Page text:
Twenty percent of American households are delaying maintenance on their vehicles, according to the results of a recent survey by automotive research firm IMR Inc. IMR, which surveys 25,000 households each quarter, has been tracking delayed maintenance trends since 2016.
Since then, the trend of delayed vehicle maintenance “has slowly declined quarter-over-quarter from nearly 23.6% of households reporting delaying one or more vehicle service repairs” to 17.6%, which was reported during the first quarter of 2020, before the COVID-19 pandemic hit. The downward trajectory was interrupted during 2Q 2020 by shelter-in-place orders and the resulting drop-off in miles driven, according to IMR.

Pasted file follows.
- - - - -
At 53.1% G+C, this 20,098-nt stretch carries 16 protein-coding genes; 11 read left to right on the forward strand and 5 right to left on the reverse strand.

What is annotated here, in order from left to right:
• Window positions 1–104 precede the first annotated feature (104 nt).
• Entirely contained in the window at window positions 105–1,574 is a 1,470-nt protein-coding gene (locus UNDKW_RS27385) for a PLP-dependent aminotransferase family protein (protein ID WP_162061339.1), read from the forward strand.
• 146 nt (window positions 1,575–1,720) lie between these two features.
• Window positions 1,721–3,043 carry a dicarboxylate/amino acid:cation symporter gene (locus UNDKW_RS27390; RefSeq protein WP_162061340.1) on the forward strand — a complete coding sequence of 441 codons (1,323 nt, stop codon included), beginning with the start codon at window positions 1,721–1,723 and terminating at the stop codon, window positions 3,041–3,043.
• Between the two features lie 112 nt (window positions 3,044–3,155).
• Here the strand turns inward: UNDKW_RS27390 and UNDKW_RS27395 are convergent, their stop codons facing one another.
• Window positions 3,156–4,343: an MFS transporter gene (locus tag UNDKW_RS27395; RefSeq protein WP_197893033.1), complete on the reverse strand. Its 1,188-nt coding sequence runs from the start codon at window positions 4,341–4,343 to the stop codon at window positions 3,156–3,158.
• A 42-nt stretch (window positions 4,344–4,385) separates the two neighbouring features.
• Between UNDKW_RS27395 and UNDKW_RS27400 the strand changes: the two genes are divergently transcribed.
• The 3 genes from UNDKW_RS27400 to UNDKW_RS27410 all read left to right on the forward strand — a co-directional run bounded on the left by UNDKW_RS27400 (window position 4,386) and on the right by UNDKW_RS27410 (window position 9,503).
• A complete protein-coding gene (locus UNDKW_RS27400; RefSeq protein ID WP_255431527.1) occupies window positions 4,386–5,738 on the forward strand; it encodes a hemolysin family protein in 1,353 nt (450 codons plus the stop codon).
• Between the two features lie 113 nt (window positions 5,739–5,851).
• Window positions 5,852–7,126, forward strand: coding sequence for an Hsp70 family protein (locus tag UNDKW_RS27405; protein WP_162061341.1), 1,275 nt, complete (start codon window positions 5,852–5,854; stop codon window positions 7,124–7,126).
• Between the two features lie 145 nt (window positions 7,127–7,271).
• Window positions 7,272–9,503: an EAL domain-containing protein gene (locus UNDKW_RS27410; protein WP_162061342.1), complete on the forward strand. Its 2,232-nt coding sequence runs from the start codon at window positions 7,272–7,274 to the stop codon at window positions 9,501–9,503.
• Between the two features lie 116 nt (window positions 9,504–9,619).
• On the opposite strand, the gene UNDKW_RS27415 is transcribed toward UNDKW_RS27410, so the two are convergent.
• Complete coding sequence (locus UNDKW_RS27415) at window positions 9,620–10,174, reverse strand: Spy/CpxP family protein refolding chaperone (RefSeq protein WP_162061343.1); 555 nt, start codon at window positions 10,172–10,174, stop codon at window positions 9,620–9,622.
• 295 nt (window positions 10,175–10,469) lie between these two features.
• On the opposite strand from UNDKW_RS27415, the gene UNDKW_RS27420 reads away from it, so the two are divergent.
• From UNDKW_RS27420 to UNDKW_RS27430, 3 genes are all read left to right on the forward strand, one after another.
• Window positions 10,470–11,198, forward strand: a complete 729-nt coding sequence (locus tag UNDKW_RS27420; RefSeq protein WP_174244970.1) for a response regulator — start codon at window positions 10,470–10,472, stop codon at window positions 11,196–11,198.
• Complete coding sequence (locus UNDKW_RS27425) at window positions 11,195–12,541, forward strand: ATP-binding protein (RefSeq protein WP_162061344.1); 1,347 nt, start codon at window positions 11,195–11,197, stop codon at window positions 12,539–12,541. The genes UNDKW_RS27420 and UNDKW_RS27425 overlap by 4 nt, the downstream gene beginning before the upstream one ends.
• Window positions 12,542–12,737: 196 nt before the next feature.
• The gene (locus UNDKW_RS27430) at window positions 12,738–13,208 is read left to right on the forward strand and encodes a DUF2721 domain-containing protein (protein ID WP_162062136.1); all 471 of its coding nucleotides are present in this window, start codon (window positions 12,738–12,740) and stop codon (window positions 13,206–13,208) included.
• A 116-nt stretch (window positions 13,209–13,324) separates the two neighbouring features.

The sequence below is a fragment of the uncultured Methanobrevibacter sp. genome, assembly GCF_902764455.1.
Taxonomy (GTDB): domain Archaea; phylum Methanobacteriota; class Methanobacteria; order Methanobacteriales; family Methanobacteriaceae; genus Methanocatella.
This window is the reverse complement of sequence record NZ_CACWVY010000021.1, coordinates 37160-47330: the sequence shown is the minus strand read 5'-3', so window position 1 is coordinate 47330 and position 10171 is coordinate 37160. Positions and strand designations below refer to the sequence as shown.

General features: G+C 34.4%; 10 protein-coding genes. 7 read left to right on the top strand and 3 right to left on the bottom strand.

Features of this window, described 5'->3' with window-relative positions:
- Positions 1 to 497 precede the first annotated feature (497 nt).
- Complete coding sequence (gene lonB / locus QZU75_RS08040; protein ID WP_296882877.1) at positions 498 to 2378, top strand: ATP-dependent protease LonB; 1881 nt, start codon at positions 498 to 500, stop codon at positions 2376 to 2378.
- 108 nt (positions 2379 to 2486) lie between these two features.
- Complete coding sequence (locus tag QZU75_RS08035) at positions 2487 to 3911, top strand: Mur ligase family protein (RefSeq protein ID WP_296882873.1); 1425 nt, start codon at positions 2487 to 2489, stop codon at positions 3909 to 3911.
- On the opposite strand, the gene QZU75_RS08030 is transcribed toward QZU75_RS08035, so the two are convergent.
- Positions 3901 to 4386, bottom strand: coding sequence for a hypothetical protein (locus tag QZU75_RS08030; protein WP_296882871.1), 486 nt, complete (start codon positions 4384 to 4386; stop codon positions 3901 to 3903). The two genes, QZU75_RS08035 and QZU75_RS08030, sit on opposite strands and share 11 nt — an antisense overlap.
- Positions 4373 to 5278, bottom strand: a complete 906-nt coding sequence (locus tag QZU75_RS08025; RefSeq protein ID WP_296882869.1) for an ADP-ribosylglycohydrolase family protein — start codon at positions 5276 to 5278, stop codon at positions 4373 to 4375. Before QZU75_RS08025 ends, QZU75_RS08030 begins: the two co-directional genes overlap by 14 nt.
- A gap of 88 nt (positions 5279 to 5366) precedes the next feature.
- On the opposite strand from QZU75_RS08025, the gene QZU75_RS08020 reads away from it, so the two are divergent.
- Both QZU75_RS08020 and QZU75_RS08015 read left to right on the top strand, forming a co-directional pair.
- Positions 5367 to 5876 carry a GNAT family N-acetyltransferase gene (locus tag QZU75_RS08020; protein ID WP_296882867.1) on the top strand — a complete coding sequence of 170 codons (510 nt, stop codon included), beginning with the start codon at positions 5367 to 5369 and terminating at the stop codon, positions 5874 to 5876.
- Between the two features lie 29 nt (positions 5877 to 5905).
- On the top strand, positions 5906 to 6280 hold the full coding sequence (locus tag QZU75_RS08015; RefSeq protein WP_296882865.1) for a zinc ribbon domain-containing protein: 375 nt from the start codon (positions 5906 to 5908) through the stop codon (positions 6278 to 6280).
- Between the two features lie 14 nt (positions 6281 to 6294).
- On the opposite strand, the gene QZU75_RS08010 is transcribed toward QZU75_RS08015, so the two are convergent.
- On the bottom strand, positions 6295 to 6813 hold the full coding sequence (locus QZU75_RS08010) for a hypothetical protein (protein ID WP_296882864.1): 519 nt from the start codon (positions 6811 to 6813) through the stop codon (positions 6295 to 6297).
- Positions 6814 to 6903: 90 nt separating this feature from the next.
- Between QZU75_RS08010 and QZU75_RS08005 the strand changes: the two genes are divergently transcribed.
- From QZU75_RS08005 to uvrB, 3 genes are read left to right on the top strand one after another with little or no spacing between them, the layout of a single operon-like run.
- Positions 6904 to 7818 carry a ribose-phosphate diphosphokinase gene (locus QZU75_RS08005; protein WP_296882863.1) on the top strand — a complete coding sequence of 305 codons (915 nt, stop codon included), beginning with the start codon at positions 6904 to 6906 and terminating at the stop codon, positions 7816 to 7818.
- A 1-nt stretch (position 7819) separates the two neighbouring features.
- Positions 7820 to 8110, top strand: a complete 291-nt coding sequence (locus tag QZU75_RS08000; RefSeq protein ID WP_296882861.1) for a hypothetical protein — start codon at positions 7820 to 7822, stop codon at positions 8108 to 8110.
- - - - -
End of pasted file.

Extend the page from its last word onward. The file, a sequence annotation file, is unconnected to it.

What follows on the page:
In Q2 2020, the top 10 categories of delayed maintenance/repair, in order of highest percentage to lowest, are:
- Oil change
- Tires (new)
- Battery (car)
- Scheduled maintenance
- Brake shoes/pads
- Brake discs/rotors/drums
- Air filter
- Other collision, paint or body repairs
- Major/minor paint work
- Wiper blades
According to IMR, the top three reasons for delaying maintenance have not changed:
- “Cost of repair is too much;"
- "Couldn’t find a convenient time,” and;
- “Repair isn’t important to the overall drivability of this vehicle.”
However, 16.3% of those surveyed reported “other” as their reason for delay and 59% of those who responded “other” cited their reason was in relation to the COVID-19 pandemic.
Originally posted on Auto Dealer Today
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